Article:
You're a police chief with a limited number of dectives to toss on each homicide and a whole lot of homicides that need solving. Each detective already has multiple cases they're working on when another homicide shows up on your desk. The victim is a known gang member and drug dealer with a long list of priors. You don't know who the offender is of course, but you (and no cop in your entire department is going is disagree with you) know that whoever the offender is -he is almost certainly also a gang member with a long list of priors. How many of your limited, over-taxed, resources do you want to put into finding the offender on this one? The victim was a dirtbag anyway and having him off this mortal coil certainly prevented several future crimes commited by him. Given his chosen profession, the offender himself is likely to be murdered or incarcerated himself within months or a few years anyway given his chosen profession. How hard is the chief going to try to solve this one?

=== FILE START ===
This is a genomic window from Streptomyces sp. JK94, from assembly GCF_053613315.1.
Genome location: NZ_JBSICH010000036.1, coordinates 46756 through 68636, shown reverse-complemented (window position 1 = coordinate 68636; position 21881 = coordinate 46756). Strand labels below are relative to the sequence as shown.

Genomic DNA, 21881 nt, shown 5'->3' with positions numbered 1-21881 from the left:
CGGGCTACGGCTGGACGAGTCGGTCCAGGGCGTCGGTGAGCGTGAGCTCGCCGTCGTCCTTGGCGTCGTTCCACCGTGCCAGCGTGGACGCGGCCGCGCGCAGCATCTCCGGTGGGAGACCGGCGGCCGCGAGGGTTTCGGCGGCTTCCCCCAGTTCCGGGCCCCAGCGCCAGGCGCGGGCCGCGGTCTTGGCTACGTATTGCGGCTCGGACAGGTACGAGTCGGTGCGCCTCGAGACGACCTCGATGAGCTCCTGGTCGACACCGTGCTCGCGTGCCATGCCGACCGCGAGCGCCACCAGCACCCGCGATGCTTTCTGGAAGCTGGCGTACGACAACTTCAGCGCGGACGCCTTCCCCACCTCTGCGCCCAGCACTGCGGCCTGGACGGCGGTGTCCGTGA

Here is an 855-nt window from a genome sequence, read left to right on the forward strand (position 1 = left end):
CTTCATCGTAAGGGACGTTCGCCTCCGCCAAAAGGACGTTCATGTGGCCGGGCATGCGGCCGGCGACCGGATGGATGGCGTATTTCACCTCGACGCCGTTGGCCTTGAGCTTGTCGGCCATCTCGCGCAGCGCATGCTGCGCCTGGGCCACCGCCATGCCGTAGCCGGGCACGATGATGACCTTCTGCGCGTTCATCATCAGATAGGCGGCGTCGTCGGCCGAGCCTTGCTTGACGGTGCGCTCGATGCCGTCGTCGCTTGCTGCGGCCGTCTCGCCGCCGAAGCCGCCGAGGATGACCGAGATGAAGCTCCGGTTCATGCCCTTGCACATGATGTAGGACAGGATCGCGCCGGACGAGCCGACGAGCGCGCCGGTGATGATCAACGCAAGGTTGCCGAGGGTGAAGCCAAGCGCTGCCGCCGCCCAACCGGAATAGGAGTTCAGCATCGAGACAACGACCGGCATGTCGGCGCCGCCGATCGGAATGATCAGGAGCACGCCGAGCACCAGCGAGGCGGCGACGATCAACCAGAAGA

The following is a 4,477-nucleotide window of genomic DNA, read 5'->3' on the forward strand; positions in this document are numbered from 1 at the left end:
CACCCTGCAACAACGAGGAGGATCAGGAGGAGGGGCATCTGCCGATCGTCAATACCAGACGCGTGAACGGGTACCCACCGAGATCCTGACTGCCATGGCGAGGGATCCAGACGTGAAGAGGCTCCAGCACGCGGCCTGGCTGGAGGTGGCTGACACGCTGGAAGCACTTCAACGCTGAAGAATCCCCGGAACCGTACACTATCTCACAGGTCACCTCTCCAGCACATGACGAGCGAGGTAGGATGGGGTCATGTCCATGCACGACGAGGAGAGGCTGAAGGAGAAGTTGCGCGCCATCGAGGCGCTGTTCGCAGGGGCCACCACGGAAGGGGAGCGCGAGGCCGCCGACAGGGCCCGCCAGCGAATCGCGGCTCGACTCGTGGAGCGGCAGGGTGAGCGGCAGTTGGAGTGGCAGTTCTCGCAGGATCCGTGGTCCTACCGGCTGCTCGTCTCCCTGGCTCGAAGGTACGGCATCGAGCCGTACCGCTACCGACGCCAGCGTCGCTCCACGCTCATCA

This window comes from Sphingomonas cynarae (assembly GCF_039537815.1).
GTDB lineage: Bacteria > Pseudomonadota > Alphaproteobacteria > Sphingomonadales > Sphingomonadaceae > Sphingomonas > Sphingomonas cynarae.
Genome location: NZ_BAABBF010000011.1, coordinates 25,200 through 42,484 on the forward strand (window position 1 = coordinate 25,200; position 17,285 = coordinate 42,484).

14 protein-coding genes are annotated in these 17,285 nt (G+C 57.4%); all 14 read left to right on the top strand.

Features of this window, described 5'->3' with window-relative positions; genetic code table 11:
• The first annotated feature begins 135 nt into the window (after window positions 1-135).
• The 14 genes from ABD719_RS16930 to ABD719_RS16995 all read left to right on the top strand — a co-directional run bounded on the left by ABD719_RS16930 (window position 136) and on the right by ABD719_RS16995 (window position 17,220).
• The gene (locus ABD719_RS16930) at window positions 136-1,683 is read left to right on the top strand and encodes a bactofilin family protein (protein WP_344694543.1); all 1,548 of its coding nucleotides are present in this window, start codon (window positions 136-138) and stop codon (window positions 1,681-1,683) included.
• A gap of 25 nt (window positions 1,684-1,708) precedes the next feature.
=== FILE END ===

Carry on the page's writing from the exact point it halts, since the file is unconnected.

RE: #2: The homicide offender and victim most often know each in some way in a crime of passion. Thus the offender is quite often on the dectives suspect list. In a drug or gang-related murder the only connection between the offender and victim may be that both are criminals. Makes compiling a short list of suspect difficult.

Noah172 said...

Baltimore's clearance rate for murders flirted with single digits recently.

I remember Maj. Rawls, the evil police bureacrat in The Wire, saying something to the effect that getting his clearance rate to 50% one year was an accomplishment for which he had to fight tooth and nail.